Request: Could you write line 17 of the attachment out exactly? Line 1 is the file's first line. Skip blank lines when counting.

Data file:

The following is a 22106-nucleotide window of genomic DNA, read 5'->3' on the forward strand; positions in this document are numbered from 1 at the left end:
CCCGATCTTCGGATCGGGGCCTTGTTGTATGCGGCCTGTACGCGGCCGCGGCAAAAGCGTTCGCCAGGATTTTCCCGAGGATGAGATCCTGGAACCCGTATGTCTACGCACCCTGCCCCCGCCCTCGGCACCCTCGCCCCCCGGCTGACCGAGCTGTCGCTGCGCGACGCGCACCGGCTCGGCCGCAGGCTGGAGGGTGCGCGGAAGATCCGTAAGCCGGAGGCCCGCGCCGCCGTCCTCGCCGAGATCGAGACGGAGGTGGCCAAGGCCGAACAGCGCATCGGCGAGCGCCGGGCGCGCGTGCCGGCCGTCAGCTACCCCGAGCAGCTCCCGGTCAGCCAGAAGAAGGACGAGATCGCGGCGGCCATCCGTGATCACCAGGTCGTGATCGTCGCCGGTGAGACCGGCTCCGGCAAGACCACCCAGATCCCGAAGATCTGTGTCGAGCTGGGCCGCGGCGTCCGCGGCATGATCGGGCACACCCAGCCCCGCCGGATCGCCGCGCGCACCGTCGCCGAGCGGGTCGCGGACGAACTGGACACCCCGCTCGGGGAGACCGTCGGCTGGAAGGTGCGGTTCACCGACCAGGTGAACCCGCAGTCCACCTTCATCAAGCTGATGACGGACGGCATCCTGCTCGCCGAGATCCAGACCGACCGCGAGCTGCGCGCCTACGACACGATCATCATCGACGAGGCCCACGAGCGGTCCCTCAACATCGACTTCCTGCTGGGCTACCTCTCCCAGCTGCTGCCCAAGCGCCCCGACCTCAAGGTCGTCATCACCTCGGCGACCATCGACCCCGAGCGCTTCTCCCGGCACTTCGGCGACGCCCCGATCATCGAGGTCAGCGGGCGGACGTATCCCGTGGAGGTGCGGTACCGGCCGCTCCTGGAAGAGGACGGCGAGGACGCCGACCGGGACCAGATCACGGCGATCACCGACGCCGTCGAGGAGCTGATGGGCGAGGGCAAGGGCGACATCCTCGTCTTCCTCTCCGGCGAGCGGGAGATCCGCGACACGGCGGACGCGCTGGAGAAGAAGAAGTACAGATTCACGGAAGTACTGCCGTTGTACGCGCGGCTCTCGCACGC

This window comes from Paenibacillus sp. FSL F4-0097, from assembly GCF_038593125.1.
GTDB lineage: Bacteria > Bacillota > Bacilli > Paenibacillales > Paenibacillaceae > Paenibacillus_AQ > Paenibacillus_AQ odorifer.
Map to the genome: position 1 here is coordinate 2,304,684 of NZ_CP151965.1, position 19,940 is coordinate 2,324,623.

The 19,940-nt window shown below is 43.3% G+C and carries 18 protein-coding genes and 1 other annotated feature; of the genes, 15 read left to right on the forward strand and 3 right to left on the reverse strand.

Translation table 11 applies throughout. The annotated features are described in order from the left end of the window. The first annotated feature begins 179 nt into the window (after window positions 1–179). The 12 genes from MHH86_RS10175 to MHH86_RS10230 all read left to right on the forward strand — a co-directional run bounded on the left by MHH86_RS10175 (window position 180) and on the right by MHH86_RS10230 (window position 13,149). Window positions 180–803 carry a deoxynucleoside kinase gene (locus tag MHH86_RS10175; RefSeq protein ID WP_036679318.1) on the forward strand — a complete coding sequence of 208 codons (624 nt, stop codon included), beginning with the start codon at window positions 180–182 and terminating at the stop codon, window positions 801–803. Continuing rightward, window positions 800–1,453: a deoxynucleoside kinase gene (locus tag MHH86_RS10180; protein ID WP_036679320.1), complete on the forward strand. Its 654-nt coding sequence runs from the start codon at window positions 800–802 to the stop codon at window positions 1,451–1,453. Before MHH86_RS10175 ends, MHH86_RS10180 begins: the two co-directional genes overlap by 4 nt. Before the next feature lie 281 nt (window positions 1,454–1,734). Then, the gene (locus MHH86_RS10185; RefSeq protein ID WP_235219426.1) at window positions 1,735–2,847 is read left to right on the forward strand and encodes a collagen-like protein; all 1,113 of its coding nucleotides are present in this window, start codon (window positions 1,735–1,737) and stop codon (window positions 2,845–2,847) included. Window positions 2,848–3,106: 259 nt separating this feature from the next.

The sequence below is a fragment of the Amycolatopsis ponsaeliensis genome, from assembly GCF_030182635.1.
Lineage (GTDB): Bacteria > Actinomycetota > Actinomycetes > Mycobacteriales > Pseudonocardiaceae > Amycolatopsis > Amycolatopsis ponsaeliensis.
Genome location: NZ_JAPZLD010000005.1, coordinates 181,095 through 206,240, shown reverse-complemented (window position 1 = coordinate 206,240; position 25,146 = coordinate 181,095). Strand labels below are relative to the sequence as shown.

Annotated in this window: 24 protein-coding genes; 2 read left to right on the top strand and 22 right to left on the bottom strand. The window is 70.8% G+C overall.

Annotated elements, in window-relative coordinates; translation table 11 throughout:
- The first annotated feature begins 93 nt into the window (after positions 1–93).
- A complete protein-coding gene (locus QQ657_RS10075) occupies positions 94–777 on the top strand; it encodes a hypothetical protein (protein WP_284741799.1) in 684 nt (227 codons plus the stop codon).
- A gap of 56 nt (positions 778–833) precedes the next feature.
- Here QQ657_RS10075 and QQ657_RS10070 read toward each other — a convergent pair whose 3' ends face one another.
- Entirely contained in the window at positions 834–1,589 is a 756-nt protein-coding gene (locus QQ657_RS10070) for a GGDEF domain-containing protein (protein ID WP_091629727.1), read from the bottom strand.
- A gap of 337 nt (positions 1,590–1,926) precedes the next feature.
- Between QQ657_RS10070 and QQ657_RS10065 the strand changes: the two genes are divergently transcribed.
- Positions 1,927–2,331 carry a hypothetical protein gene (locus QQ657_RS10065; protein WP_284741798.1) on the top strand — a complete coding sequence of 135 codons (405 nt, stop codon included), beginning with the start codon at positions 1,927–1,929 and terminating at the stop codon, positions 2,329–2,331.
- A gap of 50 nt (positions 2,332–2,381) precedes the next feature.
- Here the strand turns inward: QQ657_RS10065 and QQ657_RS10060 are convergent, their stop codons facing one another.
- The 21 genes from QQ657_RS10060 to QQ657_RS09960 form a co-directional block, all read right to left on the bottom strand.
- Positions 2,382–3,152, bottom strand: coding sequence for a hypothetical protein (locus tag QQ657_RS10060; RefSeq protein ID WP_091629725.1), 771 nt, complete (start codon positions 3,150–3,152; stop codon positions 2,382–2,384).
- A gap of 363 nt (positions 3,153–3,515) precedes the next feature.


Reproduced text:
- Entirely contained in the window at positions 834–1,589 is a 756-nt protein-coding gene (locus QQ657_RS10070) for a GGDEF domain-containing protein (protein ID WP_091629727.1), read from the bottom strand.